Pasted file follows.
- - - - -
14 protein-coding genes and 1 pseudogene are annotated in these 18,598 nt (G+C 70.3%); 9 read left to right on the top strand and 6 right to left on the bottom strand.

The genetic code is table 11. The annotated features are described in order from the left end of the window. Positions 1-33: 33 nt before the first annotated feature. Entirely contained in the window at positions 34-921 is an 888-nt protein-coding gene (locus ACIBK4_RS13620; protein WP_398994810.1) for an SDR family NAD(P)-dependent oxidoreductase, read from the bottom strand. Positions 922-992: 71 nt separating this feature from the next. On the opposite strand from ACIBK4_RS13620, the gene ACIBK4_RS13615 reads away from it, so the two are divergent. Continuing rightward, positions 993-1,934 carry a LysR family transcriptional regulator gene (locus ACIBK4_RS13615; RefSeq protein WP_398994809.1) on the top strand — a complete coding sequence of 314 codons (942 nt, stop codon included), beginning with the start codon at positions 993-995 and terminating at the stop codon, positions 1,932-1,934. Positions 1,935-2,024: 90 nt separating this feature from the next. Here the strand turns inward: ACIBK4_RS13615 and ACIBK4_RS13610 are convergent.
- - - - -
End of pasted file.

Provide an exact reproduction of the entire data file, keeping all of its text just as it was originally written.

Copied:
14 protein-coding genes and 1 pseudogene are annotated in these 18,598 nt (G+C 70.3%); 9 read left to right on the top strand and 6 right to left on the bottom strand.

The genetic code is table 11. The annotated features are described in order from the left end of the window. Positions 1-33: 33 nt before the first annotated feature. Entirely contained in the window at positions 34-921 is an 888-nt protein-coding gene (locus ACIBK4_RS13620; protein WP_398994810.1) for an SDR family NAD(P)-dependent oxidoreductase, read from the bottom strand. Positions 922-992: 71 nt separating this feature from the next. On the opposite strand from ACIBK4_RS13620, the gene ACIBK4_RS13615 reads away from it, so the two are divergent. Continuing rightward, positions 993-1,934 carry a LysR family transcriptional regulator gene (locus ACIBK4_RS13615; RefSeq protein WP_398994809.1) on the top strand — a complete coding sequence of 314 codons (942 nt, stop codon included), beginning with the start codon at positions 993-995 and terminating at the stop codon, positions 1,932-1,934. Positions 1,935-2,024: 90 nt separating this feature from the next. Here the strand turns inward: ACIBK4_RS13615 and ACIBK4_RS13610 are convergent.